I have written about Pro Bono legal representation on different occasions, especially during or near the ABA’s National Celebrate Pro Bono Week. Here in South Carolina, I’ve seen more discussion about it, and even a little more participation.
But, I still don’t see as much participation as I would expect. So I have a question for attorneys, paralegals, and law students:
If you are not regularly engaged in pro bono representation, why not?
Please add your comments below. No expletives please. And, I’d like your honest answers.
- Have you been asked?
- Do you know where to find opportunities?
- Are you nervous to do so on your own?
- Do you think you don’t have enough time to add another case?
Charleston Pro Bono Legal Services, Inc.
The Charleston County Bar Association Student Division cordially invites you to attend our 1st Annual Fund Raiser Event, supporting Charleston Pro Bono Legal Services.
549 King Street
Saturday, October 24th
5 -7 P.M.
Oysters provided by O’Malleys Grille
Come And Support
Charleston Pro Bono Legal Services while enjoying all the oysters you can eat and the best legal company in the Lowcountry!
Charleston County Bar Members & Student Division Members $10
Non-Members & Guests $15
*Tickets to be sold on the Charleston School of Law campus in the Barrister from 12:00 – 1:00 pm and 5:00 pm to 6:00 pm the week of October 12 – 16, 2009*
Please contact the following for ticket purchases:
Thanks to Virginia Howell for sharing with me!
Just in case you weren’t aware, there is an online site to go to learn about what’s happening in the Legal Aid and Pro Bono communities – at Legal Services Now. The current e-newsletter is available in html or pdf.
Our gal on the street, Nosy Wheeler, is heading over to the Legal Fraternity Phi Delta Phi Faculty Auction this evening at 701 Whaley St. Cost per person is $35 and the auction includes weekend get-aways, artwork and more!
What does PILS do?
- Funds law students in public interest law settings in South Carolina during the summer months.
And Nosy knows that PILS summer grant students go on to become great attorneys. In the past, she’s supervised many of them, who have gone on to practice in public interest law OR continue to support the programs.
Stay tuned for an update of the evening from Nosy.
Just as I was beginning to question whether public interest law could and would truly engage new attorneys, I read a story at www.lawjobs.com about Sara L. Woods.
Ms. Woods is the Executive Director of the Philadelphia Volunteers for the Indigent Program aka Philly VIP. According to the article:
Woods says her gut and her heart are in public service work, so VIP is the right choice for her.
“I can’t imagine not working in the public sector. I see myself here for a long time,” she said.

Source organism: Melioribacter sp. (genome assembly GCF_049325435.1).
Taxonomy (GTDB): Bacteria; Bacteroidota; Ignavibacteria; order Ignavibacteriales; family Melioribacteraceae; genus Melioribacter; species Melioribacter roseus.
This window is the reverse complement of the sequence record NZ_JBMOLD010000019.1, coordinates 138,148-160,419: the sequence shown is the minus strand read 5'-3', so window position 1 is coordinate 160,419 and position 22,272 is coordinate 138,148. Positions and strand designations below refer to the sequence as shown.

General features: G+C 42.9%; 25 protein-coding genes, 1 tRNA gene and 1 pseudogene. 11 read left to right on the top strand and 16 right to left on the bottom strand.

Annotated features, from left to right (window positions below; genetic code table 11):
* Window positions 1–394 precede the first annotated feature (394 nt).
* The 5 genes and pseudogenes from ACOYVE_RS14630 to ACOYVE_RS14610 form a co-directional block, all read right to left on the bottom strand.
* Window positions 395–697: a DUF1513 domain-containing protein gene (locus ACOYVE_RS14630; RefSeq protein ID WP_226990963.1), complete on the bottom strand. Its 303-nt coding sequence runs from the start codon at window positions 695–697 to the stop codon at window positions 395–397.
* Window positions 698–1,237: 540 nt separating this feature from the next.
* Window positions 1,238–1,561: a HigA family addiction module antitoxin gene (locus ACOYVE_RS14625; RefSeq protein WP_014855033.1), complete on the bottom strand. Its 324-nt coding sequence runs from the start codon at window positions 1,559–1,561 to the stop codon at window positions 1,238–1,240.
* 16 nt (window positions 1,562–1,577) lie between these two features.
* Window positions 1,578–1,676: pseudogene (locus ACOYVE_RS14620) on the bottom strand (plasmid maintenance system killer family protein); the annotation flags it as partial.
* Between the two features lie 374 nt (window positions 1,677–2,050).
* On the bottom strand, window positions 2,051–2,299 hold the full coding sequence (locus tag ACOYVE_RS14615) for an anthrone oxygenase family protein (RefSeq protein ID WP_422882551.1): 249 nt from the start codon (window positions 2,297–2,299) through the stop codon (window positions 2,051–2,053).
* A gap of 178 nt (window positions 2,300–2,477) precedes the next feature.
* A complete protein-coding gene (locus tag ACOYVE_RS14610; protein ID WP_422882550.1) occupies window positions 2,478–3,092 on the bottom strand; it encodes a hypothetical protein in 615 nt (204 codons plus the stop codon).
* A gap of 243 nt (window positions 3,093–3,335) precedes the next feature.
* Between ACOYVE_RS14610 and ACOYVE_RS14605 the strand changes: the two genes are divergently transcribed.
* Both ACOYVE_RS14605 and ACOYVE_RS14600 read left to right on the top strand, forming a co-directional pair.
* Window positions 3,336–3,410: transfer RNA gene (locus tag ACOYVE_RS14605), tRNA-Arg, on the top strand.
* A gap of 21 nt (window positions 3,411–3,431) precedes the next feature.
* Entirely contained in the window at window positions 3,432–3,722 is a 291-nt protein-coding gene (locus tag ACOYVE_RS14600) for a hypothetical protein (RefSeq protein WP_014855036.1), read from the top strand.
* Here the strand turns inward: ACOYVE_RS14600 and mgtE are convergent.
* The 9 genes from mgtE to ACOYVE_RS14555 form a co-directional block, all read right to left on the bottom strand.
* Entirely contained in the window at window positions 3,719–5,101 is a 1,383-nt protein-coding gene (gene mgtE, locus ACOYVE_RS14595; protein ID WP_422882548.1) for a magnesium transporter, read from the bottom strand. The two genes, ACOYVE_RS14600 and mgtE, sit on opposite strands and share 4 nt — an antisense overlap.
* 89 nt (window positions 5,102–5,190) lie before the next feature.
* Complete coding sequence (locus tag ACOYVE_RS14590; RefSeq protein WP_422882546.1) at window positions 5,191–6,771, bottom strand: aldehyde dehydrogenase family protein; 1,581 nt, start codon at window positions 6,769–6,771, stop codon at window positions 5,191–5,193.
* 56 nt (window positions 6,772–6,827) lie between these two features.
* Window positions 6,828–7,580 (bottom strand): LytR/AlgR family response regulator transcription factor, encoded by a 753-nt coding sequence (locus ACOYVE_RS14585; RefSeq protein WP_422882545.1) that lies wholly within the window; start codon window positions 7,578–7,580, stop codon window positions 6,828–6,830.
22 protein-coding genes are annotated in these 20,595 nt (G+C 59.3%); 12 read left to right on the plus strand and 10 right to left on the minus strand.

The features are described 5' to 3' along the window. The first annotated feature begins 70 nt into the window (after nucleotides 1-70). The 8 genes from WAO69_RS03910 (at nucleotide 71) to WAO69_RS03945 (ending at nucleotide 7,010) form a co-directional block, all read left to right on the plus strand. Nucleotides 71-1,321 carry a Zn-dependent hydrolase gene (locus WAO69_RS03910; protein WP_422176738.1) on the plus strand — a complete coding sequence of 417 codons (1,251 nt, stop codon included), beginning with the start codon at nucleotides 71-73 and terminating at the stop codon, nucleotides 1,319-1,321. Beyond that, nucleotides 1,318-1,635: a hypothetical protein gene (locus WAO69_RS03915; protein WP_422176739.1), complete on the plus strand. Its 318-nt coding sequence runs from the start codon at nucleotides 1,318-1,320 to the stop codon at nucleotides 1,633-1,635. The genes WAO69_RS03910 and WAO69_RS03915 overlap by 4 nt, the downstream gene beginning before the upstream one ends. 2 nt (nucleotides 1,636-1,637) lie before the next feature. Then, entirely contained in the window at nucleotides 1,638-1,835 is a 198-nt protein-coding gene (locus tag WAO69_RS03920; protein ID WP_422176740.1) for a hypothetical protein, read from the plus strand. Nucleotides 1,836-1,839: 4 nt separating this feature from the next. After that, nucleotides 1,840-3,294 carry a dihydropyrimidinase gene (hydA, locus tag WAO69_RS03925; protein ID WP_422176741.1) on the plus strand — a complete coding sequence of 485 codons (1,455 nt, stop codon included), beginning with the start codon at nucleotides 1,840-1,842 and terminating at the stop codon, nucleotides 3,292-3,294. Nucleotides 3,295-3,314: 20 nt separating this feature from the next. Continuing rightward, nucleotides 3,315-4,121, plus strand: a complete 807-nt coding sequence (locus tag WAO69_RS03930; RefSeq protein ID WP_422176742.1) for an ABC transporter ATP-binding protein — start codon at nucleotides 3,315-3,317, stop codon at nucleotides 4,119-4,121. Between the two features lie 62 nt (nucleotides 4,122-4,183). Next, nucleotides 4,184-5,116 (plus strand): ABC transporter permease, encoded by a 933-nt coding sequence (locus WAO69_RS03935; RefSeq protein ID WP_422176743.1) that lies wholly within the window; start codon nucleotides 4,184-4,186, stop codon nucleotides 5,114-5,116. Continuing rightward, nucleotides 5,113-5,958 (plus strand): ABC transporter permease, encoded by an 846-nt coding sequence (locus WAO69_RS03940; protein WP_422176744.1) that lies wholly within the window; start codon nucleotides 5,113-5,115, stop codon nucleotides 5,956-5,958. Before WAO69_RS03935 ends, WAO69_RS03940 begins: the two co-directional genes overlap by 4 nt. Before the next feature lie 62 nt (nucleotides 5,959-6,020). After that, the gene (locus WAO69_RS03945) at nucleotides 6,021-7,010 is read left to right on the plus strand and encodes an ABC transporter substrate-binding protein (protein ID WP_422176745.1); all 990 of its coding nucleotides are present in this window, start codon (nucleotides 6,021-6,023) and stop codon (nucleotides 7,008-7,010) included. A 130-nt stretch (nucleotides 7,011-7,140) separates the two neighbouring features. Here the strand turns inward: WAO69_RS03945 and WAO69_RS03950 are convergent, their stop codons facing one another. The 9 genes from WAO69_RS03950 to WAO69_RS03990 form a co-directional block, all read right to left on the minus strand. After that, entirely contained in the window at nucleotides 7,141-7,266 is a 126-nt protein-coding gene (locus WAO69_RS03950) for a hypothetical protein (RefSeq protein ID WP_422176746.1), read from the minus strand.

Glad to have you with us Ms. Woods!
Theories abound as to why fresh, new lawyers are not turning to public service when they enter the workforce. Much of the discussion centers on the incredible debt that arises from law school, an average of $80,000+. Sure it would be hard to accept a job for $40,000 a year (see my previous article), but an article by Tan N. Nguyen in the Connecticut Public Interest Law Journal paints a different picture.
According to Nguyen, law professors may play a large role in where students seek employment and that the trend is toward large firms.
Law schools often teach legal skills in the absence of any discussion regarding equity, fairness, or the possible result of their application in people’s lives. The case-analysis method of teaching law separates legal thinking from larger societal values.
Nguyen suggests alternatives in the article.
Now may be a good time for us to re-examine how we paint the profession to law students. Public interest lawyers do great work and deserve recognition. Maybe it’s time to let law students know that too.
PS – Many thanks to Ezra Rosser at Poverty Law Prof Blog for pointing us toward the article.
After the recent Presidential election, it appears that there has been a resurgence in public interest law, at least according to The National Law Journal. This is encouraging for those of us who are and have been working in public interest law, especially now when there is an increased need for competent and passionate attorneys.
On Friday, October 3rd, Rebecca Vallas, the PILA President, wrote an article in the Virginia Law Weekly encouraging law students to engage in pro bono services. She offered humorous, yet practical reasons for student involvement.
It’s always encouraging to hear what’s happening with the next generation of attorneys and this time, we’re thrilled!
For information about the USC School of Law’s PILS program, visit http://law.sc.edu/organizations/pils/. For information about the Charleston School of Law and its goals, visit http://www.charlestonlaw.edu/about.htm.